Enriching the Narrative: Slow Archaeology and the Interpretation of Life at Kingsley Plantation

Author(s): Karen E. McIlvoy

Year: 2020


This is an abstract from the session entitled "Plantation Archaeology as Slow Archaeology" , at the 2020 annual meeting of the Society for Historical Archaeology.

Kingsley Plantation holds a pioneering place in African Diaspora archaeology as the site where plantation slavery was first intentionally examined. However, initial excavations in the 1960s and 1980s were limited in scope and resulted in few meaningful interpretations of plantation life. In 2006, a team from the University of Florida began a project to revisit the site and reassess our understanding of enslaved life in Florida in the early 19th century. Areas excavated throughout eight field seasons included four slave cabins, a sugar mill, a well, a barn, a cemetery, two trash middens, and a possible guest quarters near the main house. Over 40,000 artifacts and more than 65 individual features yielded much information about the materiality of daily life and ideological practices amongst enslaved persons at Kingsley Plantation. This paper explores how the richness of data gathered using the slow archaeology approach has enhanced interpretive efforts at Kingsley Plantation.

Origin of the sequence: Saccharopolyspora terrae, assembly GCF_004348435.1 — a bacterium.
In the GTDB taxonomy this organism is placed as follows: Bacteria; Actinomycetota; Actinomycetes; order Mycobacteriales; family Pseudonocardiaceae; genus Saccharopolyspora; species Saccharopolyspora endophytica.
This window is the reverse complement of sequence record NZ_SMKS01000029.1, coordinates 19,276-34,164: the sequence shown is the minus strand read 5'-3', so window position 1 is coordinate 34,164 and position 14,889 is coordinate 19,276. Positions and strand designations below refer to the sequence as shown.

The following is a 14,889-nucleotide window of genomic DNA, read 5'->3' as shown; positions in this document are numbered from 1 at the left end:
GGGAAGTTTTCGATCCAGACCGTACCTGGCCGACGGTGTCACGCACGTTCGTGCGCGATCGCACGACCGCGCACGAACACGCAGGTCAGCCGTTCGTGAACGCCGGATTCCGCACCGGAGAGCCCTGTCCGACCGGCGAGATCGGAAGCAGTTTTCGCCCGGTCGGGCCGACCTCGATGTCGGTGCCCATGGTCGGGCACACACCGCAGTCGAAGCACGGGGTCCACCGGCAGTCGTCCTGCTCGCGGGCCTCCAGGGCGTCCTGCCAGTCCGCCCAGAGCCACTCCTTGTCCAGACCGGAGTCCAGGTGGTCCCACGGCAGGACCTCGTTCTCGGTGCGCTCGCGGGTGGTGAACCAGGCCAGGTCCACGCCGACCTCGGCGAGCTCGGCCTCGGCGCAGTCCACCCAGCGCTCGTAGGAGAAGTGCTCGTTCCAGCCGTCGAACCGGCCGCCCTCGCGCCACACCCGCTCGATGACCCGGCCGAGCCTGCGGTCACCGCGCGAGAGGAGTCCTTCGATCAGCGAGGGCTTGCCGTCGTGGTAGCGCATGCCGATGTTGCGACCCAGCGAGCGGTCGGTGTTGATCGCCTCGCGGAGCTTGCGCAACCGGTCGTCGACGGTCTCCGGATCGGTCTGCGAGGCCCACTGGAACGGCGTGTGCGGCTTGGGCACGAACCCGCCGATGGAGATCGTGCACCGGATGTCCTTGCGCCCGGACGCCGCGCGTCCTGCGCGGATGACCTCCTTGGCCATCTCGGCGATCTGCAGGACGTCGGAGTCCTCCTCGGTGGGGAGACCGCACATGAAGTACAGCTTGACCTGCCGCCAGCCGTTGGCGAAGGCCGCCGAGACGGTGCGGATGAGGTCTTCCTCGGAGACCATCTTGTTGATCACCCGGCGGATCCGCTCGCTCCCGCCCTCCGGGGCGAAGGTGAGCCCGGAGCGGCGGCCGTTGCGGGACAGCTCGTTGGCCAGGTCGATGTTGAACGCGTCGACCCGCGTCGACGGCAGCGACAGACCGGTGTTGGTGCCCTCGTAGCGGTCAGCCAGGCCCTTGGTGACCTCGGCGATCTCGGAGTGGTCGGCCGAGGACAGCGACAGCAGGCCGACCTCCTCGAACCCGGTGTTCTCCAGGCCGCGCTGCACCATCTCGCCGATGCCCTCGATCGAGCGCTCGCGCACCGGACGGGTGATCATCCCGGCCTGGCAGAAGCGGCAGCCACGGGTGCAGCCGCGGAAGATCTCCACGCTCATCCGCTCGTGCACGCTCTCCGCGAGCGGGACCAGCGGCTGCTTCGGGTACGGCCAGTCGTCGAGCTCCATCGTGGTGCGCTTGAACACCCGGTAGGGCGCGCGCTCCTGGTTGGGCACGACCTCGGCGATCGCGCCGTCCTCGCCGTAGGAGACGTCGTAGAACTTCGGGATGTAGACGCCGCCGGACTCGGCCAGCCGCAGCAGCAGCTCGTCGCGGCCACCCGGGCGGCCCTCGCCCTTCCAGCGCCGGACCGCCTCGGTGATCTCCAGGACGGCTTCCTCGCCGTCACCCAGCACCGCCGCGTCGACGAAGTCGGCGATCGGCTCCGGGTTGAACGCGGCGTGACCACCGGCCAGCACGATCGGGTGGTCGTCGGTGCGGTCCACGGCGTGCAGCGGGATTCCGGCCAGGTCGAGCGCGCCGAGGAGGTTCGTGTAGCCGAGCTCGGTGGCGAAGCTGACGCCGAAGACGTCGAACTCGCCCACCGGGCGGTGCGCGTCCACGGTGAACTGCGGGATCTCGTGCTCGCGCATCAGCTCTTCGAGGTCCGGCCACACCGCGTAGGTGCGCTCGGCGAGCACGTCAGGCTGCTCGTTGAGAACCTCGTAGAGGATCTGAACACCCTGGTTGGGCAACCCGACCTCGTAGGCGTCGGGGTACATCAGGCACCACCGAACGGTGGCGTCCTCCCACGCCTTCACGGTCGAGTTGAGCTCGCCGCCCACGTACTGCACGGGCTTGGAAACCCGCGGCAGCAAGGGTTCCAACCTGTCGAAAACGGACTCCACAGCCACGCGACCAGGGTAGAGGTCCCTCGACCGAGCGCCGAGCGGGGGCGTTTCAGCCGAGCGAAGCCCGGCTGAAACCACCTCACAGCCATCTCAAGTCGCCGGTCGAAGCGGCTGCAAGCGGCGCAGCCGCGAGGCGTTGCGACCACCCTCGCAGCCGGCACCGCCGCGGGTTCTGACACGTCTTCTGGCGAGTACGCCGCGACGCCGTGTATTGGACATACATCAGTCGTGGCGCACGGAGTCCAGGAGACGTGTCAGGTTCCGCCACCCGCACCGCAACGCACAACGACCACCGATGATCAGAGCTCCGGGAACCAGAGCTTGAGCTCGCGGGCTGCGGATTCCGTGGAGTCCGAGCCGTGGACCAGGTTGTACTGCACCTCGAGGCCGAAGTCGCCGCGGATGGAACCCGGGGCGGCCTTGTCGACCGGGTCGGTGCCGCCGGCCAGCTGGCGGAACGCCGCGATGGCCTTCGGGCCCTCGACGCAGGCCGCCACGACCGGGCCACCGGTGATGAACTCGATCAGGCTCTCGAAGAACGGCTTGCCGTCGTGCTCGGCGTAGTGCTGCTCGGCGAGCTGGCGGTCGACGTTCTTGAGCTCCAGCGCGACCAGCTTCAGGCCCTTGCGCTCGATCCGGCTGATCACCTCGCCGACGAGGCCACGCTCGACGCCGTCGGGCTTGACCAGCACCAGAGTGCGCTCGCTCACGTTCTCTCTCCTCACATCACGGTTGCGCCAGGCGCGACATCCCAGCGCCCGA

Cite this Record

Enriching the Narrative: Slow Archaeology and the Interpretation of Life at Kingsley Plantation. Karen E. McIlvoy. 2020 ( tDAR id: 457256)

This Resource is Part of the Following Collections


Florida Plantation Slavery

Geographic Keywords
United States of America

Temporal Keywords
Antebellum Historic

Spatial Coverage

min long: -129.199; min lat: 24.495 ; max long: -66.973; max lat: 49.359 ;

Individual & Institutional Roles

Contact(s): Society for Historical Archaeology

Record Identifiers

PaperId(s): 713